We were sitting at the terrace of N-how hotel restaurant after the visit to the Fotomuseum, Rotterdam. I was enthusiastic to start our discussion about Street Photography. Nuno has exciting ideas and principles that he has evolved and developed in his photography works. Personally, I have discovered new possibilities of seeing street photography while speaking with Nuno.
In this article we are happy to present for your attention the interview that was recorded during our beer time.
Raw Streetphoto Gallery (RAW) : How did you start with photography?
Nuno Cruz (NC) : I like to describe the beginning of my photography as a moment when my parents bought me a camera, a really small model from Sony. I used to carry it to college and take pictures of everything. At first, people were getting pretty annoyed by me with a camera, but at the end of the semester, when everyone was seeing the images, they admitted that it was actually really cool to see those. That woke up something in me. People love photography and capturing what is happening.
RAW: And that’s when you started to do the street photography?
NC: It took a while until I got to the streets, maybe 10 years. I was just a casual shooter with a compact camera. It was not until I finished college and started to work to earn some money for a nicer camera. Then, before leaving Portugal, I was traveling and capturing landscapes, cityscapes, but did not do anything advanced. After I started to pay attention to more technical processes, like how to make a proper panorama, or why is the object blurred, when I want it to be in focus. Eventually I moved to Amsterdam, and that’s where I started to have a contact with a wide range of cultures. I started to become more interested in people and in capturing them, that’s when street photography started.
RAW: What did you find on the streets of Amsterdam in comparison with Portugal?
NC: People from different backgrounds. In Porto, where I was studying there are not so many foreigners. Amsterdam is a city which made me care more about the photo and not about the process, and to see people in their genuine ways of being, instead of treating them like a rare museum piece, because they look weird or funky.
RAW: In your exhibition at RAW Streetphoto Gallery there were also different genres, like urban photography, portraits and landscape.
NC: I only got a proper camera and skills when I moved out from Porto, a city very dear to me. So every time I go back, I want to capture this city, its places and icons in a proper way, with a proper composition. I still really like travel photography also, so I don't focus solely on street photography. For example when I went to Rome, I took both a digital and a film camera with me, and used the digital one for travel shots, monuments and all the clichés, and then took a film for street ones.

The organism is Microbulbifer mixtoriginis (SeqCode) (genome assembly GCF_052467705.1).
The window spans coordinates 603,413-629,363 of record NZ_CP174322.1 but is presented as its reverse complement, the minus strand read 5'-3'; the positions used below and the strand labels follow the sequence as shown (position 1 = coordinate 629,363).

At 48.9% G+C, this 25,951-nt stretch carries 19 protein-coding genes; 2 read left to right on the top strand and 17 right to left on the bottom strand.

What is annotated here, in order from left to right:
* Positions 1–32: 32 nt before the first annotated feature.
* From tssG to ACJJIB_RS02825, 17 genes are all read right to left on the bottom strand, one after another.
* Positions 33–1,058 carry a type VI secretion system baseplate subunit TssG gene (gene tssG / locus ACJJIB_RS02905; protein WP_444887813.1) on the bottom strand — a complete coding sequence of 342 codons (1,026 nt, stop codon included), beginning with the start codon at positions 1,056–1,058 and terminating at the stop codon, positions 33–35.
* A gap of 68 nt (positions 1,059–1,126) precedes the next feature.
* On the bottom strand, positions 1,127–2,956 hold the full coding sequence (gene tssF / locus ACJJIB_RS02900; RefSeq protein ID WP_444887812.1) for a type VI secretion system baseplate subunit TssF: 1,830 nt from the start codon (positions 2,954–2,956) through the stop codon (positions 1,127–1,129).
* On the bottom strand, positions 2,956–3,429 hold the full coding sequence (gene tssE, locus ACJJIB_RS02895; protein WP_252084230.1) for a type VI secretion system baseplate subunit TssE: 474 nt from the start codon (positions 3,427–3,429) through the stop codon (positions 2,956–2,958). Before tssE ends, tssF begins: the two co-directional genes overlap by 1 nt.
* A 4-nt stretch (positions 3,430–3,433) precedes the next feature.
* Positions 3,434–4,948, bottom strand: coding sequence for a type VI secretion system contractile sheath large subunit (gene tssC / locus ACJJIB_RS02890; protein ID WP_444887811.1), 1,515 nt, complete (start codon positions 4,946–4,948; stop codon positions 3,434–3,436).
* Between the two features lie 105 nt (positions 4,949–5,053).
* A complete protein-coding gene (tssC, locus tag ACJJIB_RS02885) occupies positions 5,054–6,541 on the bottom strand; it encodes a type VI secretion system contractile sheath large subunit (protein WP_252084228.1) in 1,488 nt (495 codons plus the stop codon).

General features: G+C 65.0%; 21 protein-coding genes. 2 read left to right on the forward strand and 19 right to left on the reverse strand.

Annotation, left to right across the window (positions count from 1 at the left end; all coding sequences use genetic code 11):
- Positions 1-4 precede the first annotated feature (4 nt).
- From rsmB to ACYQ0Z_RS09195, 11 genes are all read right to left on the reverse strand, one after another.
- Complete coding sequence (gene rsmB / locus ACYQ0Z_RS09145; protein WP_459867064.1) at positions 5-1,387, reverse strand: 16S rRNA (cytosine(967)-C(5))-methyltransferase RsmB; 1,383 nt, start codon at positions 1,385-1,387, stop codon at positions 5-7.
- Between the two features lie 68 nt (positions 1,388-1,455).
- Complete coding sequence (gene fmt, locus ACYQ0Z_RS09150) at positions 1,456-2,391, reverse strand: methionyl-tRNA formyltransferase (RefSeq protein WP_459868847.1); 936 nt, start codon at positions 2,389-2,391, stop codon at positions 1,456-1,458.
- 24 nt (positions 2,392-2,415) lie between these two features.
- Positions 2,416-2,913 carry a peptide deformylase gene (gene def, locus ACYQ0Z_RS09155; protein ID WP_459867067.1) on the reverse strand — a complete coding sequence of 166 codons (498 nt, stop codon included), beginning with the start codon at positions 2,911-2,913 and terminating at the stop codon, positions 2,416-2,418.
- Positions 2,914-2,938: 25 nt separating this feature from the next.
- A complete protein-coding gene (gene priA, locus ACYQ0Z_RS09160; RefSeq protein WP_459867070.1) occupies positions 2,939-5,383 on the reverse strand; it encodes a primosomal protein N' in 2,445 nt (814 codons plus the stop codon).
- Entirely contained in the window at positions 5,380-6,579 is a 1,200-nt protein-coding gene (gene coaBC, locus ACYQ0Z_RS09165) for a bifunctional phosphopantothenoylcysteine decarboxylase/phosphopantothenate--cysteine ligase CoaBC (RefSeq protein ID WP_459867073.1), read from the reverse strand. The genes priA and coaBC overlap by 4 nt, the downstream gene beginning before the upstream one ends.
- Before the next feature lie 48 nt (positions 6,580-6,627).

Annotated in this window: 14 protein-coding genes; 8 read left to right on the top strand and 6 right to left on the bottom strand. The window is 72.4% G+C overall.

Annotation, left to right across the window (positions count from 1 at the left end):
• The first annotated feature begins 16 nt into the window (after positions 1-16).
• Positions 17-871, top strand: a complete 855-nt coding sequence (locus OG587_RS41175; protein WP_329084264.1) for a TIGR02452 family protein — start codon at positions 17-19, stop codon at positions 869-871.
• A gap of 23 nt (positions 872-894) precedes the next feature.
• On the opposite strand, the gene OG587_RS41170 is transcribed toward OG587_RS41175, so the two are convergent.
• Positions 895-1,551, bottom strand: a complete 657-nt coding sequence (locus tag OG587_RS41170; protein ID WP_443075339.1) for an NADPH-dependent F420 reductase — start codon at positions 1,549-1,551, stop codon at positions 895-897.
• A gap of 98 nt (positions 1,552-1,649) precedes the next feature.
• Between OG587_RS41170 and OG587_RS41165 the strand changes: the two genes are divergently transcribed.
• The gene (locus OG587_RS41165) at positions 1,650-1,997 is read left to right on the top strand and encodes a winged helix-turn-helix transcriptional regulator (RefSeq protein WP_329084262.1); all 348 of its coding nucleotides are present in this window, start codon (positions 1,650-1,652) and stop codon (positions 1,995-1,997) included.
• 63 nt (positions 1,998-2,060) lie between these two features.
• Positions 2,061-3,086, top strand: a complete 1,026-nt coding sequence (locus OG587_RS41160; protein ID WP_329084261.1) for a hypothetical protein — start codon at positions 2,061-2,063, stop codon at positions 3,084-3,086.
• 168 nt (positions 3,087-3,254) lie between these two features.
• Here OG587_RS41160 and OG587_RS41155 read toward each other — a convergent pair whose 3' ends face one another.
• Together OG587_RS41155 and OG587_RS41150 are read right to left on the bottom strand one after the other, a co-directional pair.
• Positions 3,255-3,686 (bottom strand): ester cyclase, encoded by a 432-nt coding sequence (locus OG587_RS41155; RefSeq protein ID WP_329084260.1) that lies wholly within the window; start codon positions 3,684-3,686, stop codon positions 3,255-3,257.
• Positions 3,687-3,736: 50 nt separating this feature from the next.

RAW: When you make a photo on the street, what do you think is the most important for you?
NC: Composition. I care a lot about whether the picture in the end is aesthetically appealing. Sometimes in the street there are too many people in one picture, you cannot control it, but that's what the street is about, it is opposite to the studio, a nice and controlled environment. You need a luck out in the streets and luck is, what they call, a mixture of skill and opportunity. When I am on the streets I do not think that much, I am reacting. But many skills also come with experience. I try to trust mu instincts and make judgments of a place and a situation immediately.
RAW: What's the most important when you look at photography works by others?
NC: The picture should make people want to look at it. If you look on Flickr there are many pictures that would not be put on the wall in a house. But there are also many amazing street photographs with great compositions. It might be very chaotic, but very well arranged. What I prefer is to have something standing out in the picture either a character, or a situation.
RAW: How do you approach the character?
NC: I never interact with a person, keeping myself out of the scene. If I have to deal with a person after, I will do it, but most of the time people just ignore that I took their shot.
RAW: What are your plans for the photography?
NC: I like to continue street. Soon I am going to Porto and taking my Leica, my default street camera. I am also planning to do some freelance photography covering events, doing portraiture, and perhaps some music gigs too. I have several projects in mind, and I will get to them once I have more time at my hands. Now with the full time job it is difficult to do so.
RAW: How does photography influence you as a person, your views and ambitions?
NC: I would say it does not. I am interested in people and my way to cover that aspect is by photography, just like for others it could be by writing, making music, etc. But I would not say the camera influences my views and how I see the world.
RAW: Is photography also art?
NC: Photography is not really art per se, it is more a documentation of reality. Applying techniques like the rule of thirds and the golden ratio can be parts of photography that make a picture more aesthetically appealing. But from the perspective of documentary photography, the artistic part can often be excused when the photographer puts himself or his camera in the front lines, where danger lurks from everywhere, what matters is the documentation of reality.
RAW: Do you have something else to say about the photography?
NC: I think that online public space for photography is very poisonous, in a sense that people are be selfish or cynical, unable to be open and accept criticism. So, I just hope that online environment for street photography will become more positive.
special thanks for helping editing the text Katty and Nuno